Investigations

  • Boss of top French football club PSG faces questions over commission for player's agent

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    In a confidential letter seen by Mediapart and the British daily newspaper The Guardian, the president of leading French football club PSG, Nasser Al-Khelaifi, requested the payment of a 2-million-euro commission to the agent of Argentine midfielder Javier Pastore in relation to the latter's transfer. The request was apparently made on the instructions of the current Emir of Qatar. If carried out, such a payment appears to breach both French football transfer regulations and the law. A company run by Al-Khelaifi's brother also asked for 200,000 dollars in 'expenses' over the transfer. Yann Philippin reports.

  • How French minister and probity advocate enjoys the high life on public funds

    French environment minister François de Rugy and his wife Séverine. © Reuters French environment minister François de Rugy and his wife Séverine. © Reuters

    French environment minister François de Rugy, an outspoken campaigner for greater transparency in public office, is engulfed this week by Mediapart’s revelations of how he and his wife regularly organised grand dinner parties with fine wines and food provided for by the public purse, while also ordering the redecoration of their ministerial grace and favour apartment at a cost of more than 60,000 euros also paid for by public funds. His chief of staff has now been forced to resign after Mediapart also revealed this week how for 12 years she held on to an apartment allocated to her on subsidised rent by the Paris social housing department when she was in fact posted elsewhere in the country.

  • Health scandal over 'unprecedented' lead levels after Notre-Dame fire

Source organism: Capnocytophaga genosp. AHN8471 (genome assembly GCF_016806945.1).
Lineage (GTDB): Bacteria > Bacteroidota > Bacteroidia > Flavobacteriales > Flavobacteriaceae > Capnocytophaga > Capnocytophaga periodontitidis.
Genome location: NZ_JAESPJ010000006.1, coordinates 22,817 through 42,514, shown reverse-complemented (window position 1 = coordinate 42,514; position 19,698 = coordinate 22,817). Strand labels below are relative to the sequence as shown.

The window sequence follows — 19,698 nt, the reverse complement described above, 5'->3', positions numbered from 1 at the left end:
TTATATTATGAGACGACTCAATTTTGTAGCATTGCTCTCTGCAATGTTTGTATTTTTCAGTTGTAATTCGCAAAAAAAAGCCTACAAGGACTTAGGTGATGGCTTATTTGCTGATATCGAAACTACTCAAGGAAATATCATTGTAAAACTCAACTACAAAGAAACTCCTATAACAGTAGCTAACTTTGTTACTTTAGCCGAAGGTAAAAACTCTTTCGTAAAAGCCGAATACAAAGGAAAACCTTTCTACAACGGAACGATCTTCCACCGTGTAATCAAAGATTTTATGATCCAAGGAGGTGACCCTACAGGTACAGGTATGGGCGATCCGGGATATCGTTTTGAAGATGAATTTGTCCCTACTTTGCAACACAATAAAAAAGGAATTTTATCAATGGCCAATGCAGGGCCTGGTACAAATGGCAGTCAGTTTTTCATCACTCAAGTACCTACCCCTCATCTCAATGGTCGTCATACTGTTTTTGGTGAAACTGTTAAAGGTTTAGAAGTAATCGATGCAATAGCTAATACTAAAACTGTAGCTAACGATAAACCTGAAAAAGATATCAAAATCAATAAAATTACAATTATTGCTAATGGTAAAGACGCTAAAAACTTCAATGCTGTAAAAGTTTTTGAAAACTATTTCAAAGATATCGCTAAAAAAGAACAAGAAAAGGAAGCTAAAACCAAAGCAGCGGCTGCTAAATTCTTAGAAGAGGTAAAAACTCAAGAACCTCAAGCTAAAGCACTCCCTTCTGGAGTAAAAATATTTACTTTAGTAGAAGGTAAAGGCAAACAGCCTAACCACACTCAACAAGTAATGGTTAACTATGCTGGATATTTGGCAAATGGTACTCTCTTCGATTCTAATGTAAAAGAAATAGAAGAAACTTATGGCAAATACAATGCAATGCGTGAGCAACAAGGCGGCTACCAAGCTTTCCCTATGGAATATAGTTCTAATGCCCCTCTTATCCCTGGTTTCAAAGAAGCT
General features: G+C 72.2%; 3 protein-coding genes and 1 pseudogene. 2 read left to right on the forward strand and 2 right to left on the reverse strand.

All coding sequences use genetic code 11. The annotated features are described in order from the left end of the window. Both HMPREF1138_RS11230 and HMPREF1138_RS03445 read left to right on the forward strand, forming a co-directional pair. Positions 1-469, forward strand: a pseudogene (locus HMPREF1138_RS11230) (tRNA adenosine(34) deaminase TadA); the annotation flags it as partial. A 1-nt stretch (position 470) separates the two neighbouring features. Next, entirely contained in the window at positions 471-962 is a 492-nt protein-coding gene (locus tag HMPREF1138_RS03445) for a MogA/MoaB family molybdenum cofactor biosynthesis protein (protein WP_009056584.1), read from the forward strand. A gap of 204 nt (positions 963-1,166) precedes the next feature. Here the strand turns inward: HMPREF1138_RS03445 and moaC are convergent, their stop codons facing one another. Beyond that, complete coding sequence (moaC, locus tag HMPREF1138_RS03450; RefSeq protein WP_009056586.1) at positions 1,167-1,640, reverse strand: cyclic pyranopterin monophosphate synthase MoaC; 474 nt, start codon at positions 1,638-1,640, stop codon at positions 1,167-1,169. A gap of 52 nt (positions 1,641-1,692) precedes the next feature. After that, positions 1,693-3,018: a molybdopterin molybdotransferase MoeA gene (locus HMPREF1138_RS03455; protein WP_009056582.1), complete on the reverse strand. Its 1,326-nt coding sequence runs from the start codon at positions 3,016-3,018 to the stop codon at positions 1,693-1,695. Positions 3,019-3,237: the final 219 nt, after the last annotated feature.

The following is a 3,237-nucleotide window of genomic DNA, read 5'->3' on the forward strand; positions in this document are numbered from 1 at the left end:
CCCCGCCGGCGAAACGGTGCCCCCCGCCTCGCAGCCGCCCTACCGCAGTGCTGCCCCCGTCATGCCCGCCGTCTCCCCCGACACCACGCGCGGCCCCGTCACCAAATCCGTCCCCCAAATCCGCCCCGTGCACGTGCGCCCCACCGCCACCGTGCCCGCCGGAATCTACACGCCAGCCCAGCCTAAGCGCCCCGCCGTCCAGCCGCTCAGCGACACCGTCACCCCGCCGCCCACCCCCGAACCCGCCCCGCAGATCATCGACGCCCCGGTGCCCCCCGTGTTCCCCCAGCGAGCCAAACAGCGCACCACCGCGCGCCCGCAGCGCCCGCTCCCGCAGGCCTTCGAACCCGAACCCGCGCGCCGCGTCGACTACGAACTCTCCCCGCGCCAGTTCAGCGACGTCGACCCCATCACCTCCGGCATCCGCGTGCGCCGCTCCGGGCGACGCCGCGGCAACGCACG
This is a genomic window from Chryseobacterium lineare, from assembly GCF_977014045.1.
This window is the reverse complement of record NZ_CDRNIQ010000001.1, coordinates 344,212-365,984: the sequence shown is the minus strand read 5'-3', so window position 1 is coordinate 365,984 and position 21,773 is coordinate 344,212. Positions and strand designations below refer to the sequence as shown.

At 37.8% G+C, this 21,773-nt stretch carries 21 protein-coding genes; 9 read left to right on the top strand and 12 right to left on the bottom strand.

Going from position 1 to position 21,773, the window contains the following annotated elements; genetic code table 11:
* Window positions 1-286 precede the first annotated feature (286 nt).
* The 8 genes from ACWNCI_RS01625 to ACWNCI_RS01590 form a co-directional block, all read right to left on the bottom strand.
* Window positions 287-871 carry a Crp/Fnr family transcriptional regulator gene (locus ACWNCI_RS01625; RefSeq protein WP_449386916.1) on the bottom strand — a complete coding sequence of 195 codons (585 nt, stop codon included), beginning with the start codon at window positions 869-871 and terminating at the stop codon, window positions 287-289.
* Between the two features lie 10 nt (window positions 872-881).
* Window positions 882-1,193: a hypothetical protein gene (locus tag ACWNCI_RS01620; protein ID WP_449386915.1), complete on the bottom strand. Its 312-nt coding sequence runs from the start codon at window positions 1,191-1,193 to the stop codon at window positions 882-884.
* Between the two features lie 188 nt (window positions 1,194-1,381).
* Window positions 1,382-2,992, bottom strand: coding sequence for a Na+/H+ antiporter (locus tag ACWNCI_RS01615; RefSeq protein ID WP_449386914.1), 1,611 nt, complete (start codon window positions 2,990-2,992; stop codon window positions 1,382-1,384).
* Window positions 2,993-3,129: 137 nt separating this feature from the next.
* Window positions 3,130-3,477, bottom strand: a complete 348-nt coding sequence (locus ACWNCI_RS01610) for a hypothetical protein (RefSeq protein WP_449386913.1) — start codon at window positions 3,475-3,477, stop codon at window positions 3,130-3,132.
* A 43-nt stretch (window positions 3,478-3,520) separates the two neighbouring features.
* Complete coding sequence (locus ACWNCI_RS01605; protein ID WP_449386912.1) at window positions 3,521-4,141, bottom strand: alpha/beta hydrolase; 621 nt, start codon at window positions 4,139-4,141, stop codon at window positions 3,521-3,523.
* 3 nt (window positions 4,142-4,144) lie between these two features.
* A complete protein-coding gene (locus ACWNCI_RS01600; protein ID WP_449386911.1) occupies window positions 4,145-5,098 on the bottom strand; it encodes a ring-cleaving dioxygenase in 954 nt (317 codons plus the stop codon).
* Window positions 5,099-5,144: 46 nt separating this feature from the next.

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    Notre-Dame cathedral after the fire in April 2019. © Reuters Notre-Dame cathedral after the fire in April 2019. © Reuters

    Levels of lead concentration 400 to 700 times the maximum authorised limit have been detected in the ground inside and around Notre-Dame cathedral in Paris since the fire that destroyed it in April, according to confidential documents seen by Mediapart. Neither the regional health authority nor the Paris police authorities – who have carried out one of the tests - have passed on these results to people living near by or people working in contaminated areas. One reason for not doing so is apparently the fear of alarming people. Pascale Pascariello reports.

  • France splashes out to deport Sri Lankans from Indian Ocean territory

    By Manuel Sanson (Le Poulpe.info)
    Mayotte, a French département in the Indian Ocean. © Reuters Mayotte, a French département in the Indian Ocean. © Reuters

    Authorities in Paris and on France's Indian Ocean overseas département of Mayotte seem set on deterring further Sri Lankan asylum seekers from coming to the impoverished archipelago. Even if, as a series of documents show, the cost to taxpayers of sending that message has been exorbitant. Manuel Sanson from investigative website Le Poulpe reports

  • The threat to France's fight against white collar crime and corruption

    Concerns have been raised privately within the French justice system about the involvement of the government and in particular the Élysée in picking the successor to Éliane Houlette as head of the country's national financial crimes prosecution unit, the Parquet National Financier (PNF). This is because the PNF is currently handling two investigations which are particularly sensitive for the presidency. One is into the Russian security contracts involving former Élysée security aide Alexandre Benalla. The other probe is into President Emmanuel Macron's chief of staff Alexis Kohler over an alleged conflict of interest. Fabrice Arfi, Michel Deléan and Antton Rouget report.